Nuvaxovid: The EU authorises its fifth COVID-19 vaccine, but lacks data on its efficiency against the Omicron variant

Novavax, szczepionka

The European Commission has granted Novavax a CMA (conditional marketing authorisation) for its Nuvaxovid vaccine to be used in people from 18 years of age. / Photo: Jernej Furman, CC BY 2.0 [Flickr]

European Medicines Agency (EMA) recommended granting a conditional marketing authorisation for Novavax’s COVID-19 vaccine Nuvaxovid.

 

European Medicines Agency (EMA) „has recommended granting a conditional marketing authorisation (CMA) for Novavax’s COVID-19 vaccine Nuvaxovid (also known as NVX-CoV2373) to prevent COVID-19 in people from 18 years of age,” it said in its announcement published last week.

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Vaccine approved by the Commission

The same afternoon European Commission President Ursula von der Leyen informed that the EU executive has granted conditional marketing authorisation to the Novavax vaccine.

„With 5 approved vaccines, the EU has a varied portfolio, based both on novel technologies, such as mRNA, and classic ones, like Novavax, which  is protein-based,” von der Leyen tweeted on December 20. „Vaccination, and boosters, are our best protection against COVID-19,” she added.

EMA’s recommended conditional approval for the use of Nuvaxovid vaccine on people from 18 years of age. The results of clinical trials show a vaccine efficacy for Nuvaxovid of around 90 per cent.

Nuvaxovid is the fifth vaccine approved in the EU for prevention against COVID-19. It is a protein-based vaccine and, together with the already authorised vaccines, will support vaccination campaigns in EU Member States during a crucial phase of the pandemic, EMA stated.

It said that after a thorough evaluation, EMA’s human medicines committee (CHMP) concluded by consensus that the data on the vaccine were robust and met the EU criteria for efficacy, safety and quality.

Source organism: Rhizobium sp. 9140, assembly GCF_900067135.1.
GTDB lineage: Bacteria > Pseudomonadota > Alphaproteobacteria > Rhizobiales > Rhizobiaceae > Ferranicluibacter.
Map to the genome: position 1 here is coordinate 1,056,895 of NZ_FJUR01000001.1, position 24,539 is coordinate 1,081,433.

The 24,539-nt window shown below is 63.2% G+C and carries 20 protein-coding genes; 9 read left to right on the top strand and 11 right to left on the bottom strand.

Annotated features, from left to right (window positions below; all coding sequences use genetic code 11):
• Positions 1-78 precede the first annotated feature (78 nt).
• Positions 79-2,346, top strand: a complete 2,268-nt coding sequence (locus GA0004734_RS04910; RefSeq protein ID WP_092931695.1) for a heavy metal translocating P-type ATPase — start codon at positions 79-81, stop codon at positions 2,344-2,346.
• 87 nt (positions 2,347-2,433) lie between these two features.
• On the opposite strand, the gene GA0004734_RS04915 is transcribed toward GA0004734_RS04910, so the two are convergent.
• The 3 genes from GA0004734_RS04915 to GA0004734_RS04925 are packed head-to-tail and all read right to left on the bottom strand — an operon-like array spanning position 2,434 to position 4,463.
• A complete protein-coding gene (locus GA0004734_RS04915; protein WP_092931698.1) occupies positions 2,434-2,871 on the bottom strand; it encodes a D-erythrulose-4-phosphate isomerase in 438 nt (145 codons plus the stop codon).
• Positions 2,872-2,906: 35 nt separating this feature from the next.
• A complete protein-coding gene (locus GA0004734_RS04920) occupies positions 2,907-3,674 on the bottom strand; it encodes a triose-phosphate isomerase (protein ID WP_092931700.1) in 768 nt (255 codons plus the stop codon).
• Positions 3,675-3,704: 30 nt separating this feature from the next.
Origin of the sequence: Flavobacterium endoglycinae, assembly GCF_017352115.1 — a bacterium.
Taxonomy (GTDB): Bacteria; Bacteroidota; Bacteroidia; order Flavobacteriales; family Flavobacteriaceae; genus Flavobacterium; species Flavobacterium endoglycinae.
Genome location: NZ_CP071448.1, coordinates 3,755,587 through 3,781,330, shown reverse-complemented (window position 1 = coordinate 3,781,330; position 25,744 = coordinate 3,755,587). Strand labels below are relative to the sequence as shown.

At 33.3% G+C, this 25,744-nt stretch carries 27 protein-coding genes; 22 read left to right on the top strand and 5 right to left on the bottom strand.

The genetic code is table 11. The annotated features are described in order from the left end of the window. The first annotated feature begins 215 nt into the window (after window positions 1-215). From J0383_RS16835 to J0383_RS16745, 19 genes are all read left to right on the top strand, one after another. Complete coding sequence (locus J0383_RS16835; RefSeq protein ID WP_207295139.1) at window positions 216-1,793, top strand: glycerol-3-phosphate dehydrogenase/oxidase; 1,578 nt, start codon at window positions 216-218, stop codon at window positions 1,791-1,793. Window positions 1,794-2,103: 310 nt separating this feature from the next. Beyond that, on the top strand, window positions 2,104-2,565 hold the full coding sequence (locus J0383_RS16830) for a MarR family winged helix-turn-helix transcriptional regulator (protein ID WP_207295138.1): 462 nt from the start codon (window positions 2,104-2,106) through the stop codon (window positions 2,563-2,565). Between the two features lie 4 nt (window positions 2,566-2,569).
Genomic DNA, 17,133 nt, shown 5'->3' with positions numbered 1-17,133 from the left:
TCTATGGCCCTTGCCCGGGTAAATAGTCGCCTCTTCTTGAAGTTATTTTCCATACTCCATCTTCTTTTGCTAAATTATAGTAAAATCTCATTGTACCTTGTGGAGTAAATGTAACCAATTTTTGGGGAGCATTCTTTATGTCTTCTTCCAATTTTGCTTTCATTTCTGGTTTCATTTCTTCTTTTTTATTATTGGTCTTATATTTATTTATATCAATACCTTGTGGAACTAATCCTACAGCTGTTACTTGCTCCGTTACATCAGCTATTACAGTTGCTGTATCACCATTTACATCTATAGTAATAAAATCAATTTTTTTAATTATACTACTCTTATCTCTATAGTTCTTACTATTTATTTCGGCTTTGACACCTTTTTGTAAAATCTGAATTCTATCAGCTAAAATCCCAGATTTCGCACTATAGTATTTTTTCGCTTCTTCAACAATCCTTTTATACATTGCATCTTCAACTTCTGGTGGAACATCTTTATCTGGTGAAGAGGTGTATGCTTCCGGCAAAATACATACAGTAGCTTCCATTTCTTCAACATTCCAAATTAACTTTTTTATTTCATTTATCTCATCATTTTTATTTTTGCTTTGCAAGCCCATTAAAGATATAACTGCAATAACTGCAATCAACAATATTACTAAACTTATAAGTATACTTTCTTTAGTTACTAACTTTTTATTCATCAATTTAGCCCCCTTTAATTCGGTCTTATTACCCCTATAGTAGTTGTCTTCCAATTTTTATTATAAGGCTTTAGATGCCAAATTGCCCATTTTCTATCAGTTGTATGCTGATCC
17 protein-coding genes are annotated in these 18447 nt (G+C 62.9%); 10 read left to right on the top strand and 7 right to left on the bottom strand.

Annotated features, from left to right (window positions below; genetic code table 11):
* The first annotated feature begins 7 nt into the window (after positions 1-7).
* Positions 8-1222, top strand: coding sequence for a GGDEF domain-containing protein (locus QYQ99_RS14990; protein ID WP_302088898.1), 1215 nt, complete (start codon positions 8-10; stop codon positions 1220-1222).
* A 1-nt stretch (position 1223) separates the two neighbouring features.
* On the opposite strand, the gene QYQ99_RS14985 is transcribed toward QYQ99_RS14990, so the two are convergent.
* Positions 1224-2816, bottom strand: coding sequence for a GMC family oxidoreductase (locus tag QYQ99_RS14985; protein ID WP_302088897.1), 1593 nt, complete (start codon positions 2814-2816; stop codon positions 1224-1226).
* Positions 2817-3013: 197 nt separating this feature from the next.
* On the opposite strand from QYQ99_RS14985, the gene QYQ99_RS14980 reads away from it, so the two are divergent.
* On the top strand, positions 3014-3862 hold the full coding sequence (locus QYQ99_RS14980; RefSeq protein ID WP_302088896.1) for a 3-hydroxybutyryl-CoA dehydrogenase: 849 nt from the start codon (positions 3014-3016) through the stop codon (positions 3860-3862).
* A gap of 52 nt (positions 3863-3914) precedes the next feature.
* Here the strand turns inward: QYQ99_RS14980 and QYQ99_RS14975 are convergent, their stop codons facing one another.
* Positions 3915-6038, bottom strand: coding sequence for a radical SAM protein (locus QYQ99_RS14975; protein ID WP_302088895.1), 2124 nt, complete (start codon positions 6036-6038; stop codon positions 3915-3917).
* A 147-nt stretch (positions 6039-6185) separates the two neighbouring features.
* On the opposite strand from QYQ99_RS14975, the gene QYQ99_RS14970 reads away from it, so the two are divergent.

Nuvaxovid: Piąta szczepionka przeciw COVID-19 dopuszczona w UE

Skuteczność szczepionki dla Nuvaxovidu wynosi około 90 proc.

90 per cent efficacy

EMA conducted two main clinical trials aimed at evaluating the efficacy of the vaccine. The first study was conducted in Mexico and the United States, and the second – in the UK.

The two studies involved over 45,000 people in total. In the first study, around two thirds of participants received the vaccine and the others were given a placebo (dummy) injection. In the second trial, participants were equally split between Nuvaxovid and placebo. The participants did not know if they had been given Nuvaxovid or placebo.

The first study found a 90.4 per cent efficacy of the vaccine. The second one, conducted in the UK, showed a slightly worse result – 89.7 per cent.

Taken together, the results of the two studies show a vaccine efficacy for Nuvaxovid of around 90 per cent.

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Nuvaxovid: Too little data on the efficacy against the Omicron variant

European Medicines Agency stressed, however, that the most common SARS-CoV-2 viral strains circulating when the studies were ongoing were Alpha and Beta. The obtained data on the efficacy of Nuvaxovid against other variants of concern, including Omicron, are so far very limited. Neither can be told with full confidence whether Nuvaxovid shows similar results against the newer SARS-CoV-2 variants.

EMA also named the possible side effects after inoculation with Nuvaxovid. The most common ones were tenderness or pain at the injection site, tiredness, muscle pain, headache, a general feeling of being unwell, joint pain, and nausea or vomiting. The effects classified as „mild or moderate” and cleared within a couple of days after vaccination.

„The safety and effectiveness of the vaccine will continue to be monitored as it is used across the EU, through the EU pharmacovigilance system and additional studies by the company and European authorities,” EMA announced.

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How does the new vaccine work?

Nuvaxovid works by preparing the body to defend itself against COVID-19. The vaccine contains a version of a protein found on the virus’s surface, which has been produced in the laboratory, and an excipient strengthening the immune response.

When a person is given the vaccine, their immune system identifies the protein as foreign and builds natural defences against it.

Once the vaccinated person comes into contact with SARS-CoV-2, the immune system recognises the spike „S” protein in the virus and is prepared to defend the organism.

Antibodies and immune cells can prevent organism against the COVID-19, cooperating with each other to kill the virus, making it unable to reach the organism’s cells and kill the infected ones.

Nuvaxovid vaccine is provided in two injections, similarly to the other vaccines approved in the EU, in the arm, with an interval of three weeks.